It can be scary to reach out.  There’s a homeless man who often appears in our parish hall after Mass.  He sits alone, drinks a cup of coffee, mutters to himself.  All there he is clearly not.  Last week I approached him and asked him if he would like a blueberry muffin.  He didn’t answer so I asked again.  Finally, struggling hard to get out the words as if unaccustomed to actually having to speak, he said, “I don’t want any disturbance.”  So I went away.  Sometimes wounded kids do the same.  Unused to kindness they may fear it, be suspicious of it.  They have walled themselves off to prevent further hurt.  Your kid can still smile at the outcast.  Can refuse to join in teasing and make sure teachers know about it.  Can use his influence and example to stop his peers from engaging in it.
Whether this would stop some school shootings I cannot say.  But it’s the right thing, the kind thing, the Christian thing.
Christ Without Hands This is a statue of Jesus in a church in Soweto, South Africa. Since public meetings were banned during apartheid, many people met in churches such as this one. During an attack by the police, this statue fell and the hands were detached. Rather than fix the statue, it was left as it was since "we are Christ's hands in the world."

Christians Who AREN'T

I’m updating and reposting this today because four years later a U.S. Senator felt it was appropriate, whether joking or not, to “pray” this prayer for our President at the Faith and Freedom conference held on June 9, 2016.So I’m taking my son and his girlfriend to the mall this morning, and find myself behind a car with the bumper sticker above.  Looks like a nice Christian sentiment, right?  Especially considering it was accompanied by one of those Christian fish symbols some people put on their cars (there was one on my late lamented Durango!).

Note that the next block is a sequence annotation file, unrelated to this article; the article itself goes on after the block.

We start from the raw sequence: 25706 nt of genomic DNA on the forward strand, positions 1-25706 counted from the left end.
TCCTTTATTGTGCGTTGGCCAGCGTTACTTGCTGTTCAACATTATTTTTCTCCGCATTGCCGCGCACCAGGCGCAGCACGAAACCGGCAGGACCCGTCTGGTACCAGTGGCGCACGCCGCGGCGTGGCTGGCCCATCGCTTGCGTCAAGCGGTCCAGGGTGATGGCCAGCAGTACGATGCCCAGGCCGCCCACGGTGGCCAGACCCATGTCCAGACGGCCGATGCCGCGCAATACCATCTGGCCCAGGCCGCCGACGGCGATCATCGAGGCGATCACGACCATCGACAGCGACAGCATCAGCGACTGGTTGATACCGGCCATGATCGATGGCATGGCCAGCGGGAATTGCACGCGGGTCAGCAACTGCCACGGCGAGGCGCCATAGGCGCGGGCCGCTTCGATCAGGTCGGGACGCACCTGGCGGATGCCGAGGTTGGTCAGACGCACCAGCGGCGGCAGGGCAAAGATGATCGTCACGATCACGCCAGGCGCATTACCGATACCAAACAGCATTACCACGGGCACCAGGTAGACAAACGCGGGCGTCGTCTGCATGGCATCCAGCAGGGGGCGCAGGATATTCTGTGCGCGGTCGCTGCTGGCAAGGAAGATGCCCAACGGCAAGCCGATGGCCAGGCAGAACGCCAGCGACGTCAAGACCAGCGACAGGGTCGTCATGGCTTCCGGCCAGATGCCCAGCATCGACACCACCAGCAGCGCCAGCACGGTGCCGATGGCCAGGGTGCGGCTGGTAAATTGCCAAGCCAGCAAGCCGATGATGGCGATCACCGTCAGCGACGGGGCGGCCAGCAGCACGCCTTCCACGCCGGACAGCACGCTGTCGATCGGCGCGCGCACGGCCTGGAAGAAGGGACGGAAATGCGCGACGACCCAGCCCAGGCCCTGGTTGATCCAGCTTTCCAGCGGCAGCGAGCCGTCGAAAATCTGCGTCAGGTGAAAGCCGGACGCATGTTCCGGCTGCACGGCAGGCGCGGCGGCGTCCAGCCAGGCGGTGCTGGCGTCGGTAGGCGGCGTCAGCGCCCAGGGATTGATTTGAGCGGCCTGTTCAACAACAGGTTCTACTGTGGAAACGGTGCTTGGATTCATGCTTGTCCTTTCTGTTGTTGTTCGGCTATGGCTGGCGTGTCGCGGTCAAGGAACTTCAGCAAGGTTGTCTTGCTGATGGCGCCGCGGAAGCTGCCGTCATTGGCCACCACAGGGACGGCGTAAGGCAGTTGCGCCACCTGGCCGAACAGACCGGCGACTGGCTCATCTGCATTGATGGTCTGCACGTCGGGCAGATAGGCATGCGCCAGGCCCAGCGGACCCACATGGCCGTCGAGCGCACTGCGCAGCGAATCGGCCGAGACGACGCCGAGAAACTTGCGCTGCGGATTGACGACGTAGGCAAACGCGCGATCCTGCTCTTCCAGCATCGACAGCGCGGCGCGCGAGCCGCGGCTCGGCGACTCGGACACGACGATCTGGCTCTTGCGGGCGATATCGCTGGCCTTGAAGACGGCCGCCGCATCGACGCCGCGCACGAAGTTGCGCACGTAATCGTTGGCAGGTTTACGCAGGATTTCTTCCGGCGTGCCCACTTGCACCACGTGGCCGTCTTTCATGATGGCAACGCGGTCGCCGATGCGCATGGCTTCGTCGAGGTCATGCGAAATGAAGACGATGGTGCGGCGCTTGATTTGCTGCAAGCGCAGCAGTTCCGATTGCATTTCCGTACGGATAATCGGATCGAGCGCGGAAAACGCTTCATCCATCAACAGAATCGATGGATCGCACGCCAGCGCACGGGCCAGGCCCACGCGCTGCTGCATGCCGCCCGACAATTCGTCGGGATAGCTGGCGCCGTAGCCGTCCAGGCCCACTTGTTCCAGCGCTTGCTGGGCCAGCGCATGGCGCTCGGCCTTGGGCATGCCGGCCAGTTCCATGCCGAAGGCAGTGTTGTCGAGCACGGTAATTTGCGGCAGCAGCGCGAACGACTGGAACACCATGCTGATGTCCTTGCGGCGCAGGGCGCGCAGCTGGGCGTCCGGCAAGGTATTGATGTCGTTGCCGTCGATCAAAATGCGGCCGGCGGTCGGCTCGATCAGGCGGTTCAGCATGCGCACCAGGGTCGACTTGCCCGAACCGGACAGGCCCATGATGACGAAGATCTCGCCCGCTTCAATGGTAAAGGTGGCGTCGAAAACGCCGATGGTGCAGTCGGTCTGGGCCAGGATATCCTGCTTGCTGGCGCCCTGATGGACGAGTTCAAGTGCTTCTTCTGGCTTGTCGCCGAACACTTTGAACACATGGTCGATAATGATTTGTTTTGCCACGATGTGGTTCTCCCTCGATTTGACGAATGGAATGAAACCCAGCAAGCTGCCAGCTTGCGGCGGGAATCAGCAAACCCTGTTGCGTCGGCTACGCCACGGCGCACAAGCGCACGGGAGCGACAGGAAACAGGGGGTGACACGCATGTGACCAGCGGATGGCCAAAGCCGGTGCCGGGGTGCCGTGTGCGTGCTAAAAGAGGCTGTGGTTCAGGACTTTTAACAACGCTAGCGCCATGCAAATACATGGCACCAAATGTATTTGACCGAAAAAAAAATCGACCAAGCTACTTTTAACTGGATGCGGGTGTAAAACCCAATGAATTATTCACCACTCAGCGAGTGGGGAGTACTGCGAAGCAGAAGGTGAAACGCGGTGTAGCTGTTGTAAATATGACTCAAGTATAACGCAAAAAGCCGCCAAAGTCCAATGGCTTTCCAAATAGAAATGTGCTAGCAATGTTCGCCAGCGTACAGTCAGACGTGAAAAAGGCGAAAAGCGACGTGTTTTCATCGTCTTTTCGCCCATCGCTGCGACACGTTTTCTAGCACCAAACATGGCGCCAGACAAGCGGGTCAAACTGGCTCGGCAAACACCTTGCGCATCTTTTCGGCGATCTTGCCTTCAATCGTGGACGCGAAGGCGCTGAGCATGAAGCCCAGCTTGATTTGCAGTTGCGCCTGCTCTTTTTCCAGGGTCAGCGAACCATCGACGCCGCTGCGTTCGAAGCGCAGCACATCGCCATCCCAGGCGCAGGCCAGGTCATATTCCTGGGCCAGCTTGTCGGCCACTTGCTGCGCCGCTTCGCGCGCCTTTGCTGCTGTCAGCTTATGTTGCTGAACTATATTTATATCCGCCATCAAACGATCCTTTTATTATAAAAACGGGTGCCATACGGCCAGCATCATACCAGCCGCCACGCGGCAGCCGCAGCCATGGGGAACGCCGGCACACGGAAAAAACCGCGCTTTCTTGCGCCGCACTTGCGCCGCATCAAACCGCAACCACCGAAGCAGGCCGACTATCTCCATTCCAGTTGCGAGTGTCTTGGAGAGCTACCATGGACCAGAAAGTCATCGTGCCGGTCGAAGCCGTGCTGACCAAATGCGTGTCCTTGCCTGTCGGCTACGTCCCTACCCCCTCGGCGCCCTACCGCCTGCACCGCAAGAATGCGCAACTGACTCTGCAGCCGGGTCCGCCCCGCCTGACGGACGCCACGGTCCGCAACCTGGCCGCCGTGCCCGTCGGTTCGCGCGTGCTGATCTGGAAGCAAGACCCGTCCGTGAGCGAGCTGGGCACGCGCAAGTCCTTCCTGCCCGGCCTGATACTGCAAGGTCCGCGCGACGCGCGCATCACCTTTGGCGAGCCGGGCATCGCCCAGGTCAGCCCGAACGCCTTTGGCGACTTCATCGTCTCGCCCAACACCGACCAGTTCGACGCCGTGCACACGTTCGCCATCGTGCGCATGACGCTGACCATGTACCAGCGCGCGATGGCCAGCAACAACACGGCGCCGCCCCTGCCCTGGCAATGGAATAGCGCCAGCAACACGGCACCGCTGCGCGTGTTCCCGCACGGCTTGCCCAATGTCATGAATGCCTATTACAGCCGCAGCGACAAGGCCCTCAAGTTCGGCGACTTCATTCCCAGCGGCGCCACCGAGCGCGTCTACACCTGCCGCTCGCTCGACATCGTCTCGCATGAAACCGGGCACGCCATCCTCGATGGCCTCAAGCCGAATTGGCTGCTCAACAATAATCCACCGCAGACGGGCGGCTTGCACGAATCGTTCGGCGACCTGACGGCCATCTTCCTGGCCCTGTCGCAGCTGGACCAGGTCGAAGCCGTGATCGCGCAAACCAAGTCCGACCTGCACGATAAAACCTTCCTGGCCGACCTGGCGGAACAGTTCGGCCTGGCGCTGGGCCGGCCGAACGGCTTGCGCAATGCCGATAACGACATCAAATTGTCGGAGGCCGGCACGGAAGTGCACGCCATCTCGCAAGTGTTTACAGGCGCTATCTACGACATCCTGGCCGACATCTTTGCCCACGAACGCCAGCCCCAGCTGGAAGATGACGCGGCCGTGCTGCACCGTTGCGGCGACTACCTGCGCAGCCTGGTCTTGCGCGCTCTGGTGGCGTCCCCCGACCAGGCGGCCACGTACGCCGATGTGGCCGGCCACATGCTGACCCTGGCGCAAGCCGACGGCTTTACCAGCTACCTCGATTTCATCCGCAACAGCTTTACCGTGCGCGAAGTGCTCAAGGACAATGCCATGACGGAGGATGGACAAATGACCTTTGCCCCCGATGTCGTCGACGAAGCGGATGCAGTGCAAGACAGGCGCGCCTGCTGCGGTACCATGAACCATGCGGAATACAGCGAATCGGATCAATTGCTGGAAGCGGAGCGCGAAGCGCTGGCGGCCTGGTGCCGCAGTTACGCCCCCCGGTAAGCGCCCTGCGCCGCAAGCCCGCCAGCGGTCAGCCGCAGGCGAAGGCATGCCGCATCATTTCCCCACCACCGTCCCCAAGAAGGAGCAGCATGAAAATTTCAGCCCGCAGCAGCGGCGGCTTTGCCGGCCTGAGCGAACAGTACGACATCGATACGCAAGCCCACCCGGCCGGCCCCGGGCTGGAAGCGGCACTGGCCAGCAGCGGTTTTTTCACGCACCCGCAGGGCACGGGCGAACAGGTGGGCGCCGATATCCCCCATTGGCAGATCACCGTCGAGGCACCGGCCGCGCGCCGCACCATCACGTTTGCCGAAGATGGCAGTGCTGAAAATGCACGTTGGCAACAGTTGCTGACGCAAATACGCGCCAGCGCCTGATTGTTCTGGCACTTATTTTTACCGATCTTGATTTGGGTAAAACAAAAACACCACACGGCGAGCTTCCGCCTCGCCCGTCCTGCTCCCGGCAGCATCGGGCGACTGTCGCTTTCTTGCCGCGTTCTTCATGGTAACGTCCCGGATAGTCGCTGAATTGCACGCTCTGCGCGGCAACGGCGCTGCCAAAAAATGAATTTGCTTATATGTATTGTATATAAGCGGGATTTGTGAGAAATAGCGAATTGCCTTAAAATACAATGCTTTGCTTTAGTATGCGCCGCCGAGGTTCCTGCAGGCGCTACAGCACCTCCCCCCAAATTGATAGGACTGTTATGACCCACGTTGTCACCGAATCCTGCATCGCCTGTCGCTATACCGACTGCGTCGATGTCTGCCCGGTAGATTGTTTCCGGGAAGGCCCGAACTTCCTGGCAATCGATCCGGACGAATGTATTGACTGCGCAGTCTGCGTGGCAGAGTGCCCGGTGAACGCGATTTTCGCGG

I’m sorry to say, though, that in my experience many people who wear their Christianity on their sleeves (or on the back of their cars, as it were) frequently don’t appear to live up to the ideals they claim to espouse.  This is certainly a case in point.  A quick Google (by my son, not me–I was driving!) let us know the heart of this so-called Christian:  May his days be few; may another take his office!
Yes, that’s right!  The “Christian” in the car ahead of me wants us to pray that our President will die!
Lest you jump in and suggest the words are figurative, or that it means his days as POTUS should be few, go Google yourself some Bible commentary like I did, all of which made it quite clear that it is literal death that this Scripture describes.
Asking God to kill people you don’t like is not Christian, folks.  You are the kind of “Christians” that give the rest of us a bad name.  You know, those of us who are trying (and failing, because we are human) to do all that stuff that Jesus actually said?  Stuff like “Love your enemies, do good to those who hurt you, bless those who persecute you, turn the other cheek, forgive your brother 70 times 7 times, let he who is without sin cast the first stone.”  Don’t ask me for the chapter and verse–I’m Catholic, you know–but He said those things and you know He did.  WWJD about those bumper stickers?  Rip them off your smug little cars and tell you to get that plank out of your eye so you don’t have a wreck, I’m guessing.
You call yourself a Christian?  Then pray, REALLY pray, for your President.  Pray that he exercises wise leadership.  Pray that his heart changes on certain issues–yes, like abortion.  Pray, if you don’t like him, for wise leaders to arise to replace him.  Pray for your country.  But don’t pray for anyone’s death and then dare to call yourself a Christian.
You call yourself a Christian- (1)
Since I’ve decided to revisit this post, I am linking up with #WorthRevisit this week!  Visit the hosts of this weekly linkup at Theology is a Verb and Reconciled to You.